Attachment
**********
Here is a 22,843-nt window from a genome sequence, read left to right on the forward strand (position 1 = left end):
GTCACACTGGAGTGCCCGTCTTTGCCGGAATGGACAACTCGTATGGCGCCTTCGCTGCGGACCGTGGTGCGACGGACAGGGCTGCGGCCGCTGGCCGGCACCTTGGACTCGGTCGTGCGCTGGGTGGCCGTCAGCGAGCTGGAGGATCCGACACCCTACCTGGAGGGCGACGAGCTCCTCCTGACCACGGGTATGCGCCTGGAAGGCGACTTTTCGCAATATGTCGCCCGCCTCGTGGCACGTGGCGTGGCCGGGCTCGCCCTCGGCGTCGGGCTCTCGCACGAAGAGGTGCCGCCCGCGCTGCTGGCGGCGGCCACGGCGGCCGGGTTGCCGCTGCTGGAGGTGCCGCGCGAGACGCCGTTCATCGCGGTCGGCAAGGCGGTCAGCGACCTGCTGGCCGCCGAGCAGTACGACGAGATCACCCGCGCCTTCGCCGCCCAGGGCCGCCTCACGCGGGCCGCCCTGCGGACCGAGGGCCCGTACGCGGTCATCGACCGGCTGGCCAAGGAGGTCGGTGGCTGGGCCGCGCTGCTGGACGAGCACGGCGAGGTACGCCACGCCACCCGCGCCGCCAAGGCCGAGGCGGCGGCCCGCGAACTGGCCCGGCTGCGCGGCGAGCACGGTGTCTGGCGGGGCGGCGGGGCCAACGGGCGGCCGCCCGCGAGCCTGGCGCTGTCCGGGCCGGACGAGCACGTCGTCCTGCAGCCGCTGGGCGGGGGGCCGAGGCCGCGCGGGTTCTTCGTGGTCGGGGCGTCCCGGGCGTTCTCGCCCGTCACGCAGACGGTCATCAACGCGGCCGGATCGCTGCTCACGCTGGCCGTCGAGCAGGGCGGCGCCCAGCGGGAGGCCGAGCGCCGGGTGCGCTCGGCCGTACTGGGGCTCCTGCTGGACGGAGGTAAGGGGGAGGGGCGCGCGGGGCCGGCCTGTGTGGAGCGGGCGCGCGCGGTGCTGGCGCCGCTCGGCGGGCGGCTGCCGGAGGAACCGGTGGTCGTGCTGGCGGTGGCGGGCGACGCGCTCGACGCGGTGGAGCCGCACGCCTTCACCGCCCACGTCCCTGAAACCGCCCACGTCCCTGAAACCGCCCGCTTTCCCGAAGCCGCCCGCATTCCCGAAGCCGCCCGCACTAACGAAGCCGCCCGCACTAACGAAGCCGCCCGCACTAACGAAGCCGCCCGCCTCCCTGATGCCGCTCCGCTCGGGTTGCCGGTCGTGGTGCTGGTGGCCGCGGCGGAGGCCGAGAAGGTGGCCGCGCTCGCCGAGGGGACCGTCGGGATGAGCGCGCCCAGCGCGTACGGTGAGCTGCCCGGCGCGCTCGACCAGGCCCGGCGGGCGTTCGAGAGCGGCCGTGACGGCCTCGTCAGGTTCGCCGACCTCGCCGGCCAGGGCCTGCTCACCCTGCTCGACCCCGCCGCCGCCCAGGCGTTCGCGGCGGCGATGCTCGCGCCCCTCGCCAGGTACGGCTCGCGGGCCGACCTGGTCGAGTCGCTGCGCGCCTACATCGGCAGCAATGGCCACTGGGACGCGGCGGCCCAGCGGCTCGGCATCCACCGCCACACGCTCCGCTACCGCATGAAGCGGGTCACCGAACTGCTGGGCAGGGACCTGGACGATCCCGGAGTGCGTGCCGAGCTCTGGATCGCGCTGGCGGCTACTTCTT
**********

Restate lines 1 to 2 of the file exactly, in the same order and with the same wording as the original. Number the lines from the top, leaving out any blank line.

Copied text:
Here is a 22,843-nt window from a genome sequence, read left to right on the forward strand (position 1 = left end):
GTCACACTGGAGTGCCCGTCTTTGCCGGAATGGACAACTCGTATGGCGCCTTCGCTGCGGACCGTGGTGCGACGGACAGGGCTGCGGCCGCTGGCCGGCACCTTGGACTCGGTCGTGCGCTGGGTGGCCGTCAGCGAGCTGGAGGATCCGACACCCTACCTGGAGGGCGACGAGCTCCTCCTGACCACGGGTATGCGCCTGGAAGGCGACTTTTCGCAATATGTCGCCCGCCTCGTGGCACGTGGCGTGGCCGGGCTCGCCCTCGGCGTCGGGCTCTCGCACGAAGAGGTGCCGCCCGCGCTGCTGGCGGCGGCCACGGCGGCCGGGTTGCCGCTGCTGGAGGTGCCGCGCGAGACGCCGTTCATCGCGGTCGGCAAGGCGGTCAGCGACCTGCTGGCCGCCGAGCAGTACGACGAGATCACCCGCGCCTTCGCCGCCCAGGGCCGCCTCACGCGGGCCGCCCTGCGGACCGAGGGCCCGTACGCGGTCATCGACCGGCTGGCCAAGGAGGTCGGTGGCTGGGCCGCGCTGCTGGACGAGCACGGCGAGGTACGCCACGCCACCCGCGCCGCCAAGGCCGAGGCGGCGGCCCGCGAACTGGCCCGGCTGCGCGGCGAGCACGGTGTCTGGCGGGGCGGCGGGGCCAACGGGCGGCCGCCCGCGAGCCTGGCGCTGTCCGGGCCGGACGAGCACGTCGTCCTGCAGCCGCTGGGCGGGGGGCCGAGGCCGCGCGGGTTCTTCGTGGTCGGGGCGTCCCGGGCGTTCTCGCCCGTCACGCAGACGGTCATCAACGCGGCCGGATCGCTGCTCACGCTGGCCGTCGAGCAGGGCGGCGCCCAGCGGGAGGCCGAGCGCCGGGTGCGCTCGGCCGTACTGGGGCTCCTGCTGGACGGAGGTAAGGGGGAGGGGCGCGCGGGGCCGGCCTGTGTGGAGCGGGCGCGCGCGGTGCTGGCGCCGCTCGGCGGGCGGCTGCCGGAGGAACCGGTGGTCGTGCTGGCGGTGGCGGGCGACGCGCTCGACGCGGTGGAGCCGCACGCCTTCACCGCCCACGTCCCTGAAACCGCCCACGTCCCTGAAACCGCCCGCTTTCCCGAAGCCGCCCGCATTCCCGAAGCCGCCCGCACTAACGAAGCCGCCCGCACTAACGAAGCCGCCCGCACTAACGAAGCCGCCCGCCTCCCTGATGCCGCTCCGCTCGGGTTGCCGGTCGTGGTGCTGGTGGCCGCGGCGGAGGCCGAGAAGGTGGCCGCGCTCGCCGAGGGGACCGTCGGGATGAGCGCGCCCAGCGCGTACGGTGAGCTGCCCGGCGCGCTCGACCAGGCCCGGCGGGCGTTCGAGAGCGGCCGTGACGGCCTCGTCAGGTTCGCCGACCTCGCCGGCCAGGGCCTGCTCACCCTGCTCGACCCCGCCGCCGCCCAGGCGTTCGCGGCGGCGATGCTCGCGCCCCTCGCCAGGTACGGCTCGCGGGCCGACCTGGTCGAGTCGCTGCGCGCCTACATCGGCAGCAATGGCCACTGGGACGCGGCGGCCCAGCGGCTCGGCATCCACCGCCACACGCTCCGCTACCGCATGAAGCGGGTCACCGAACTGCTGGGCAGGGACCTGGACGATCCCGGAGTGCGTGCCGAGCTCTGGATCGCGCTGGCGGCTACTTCTT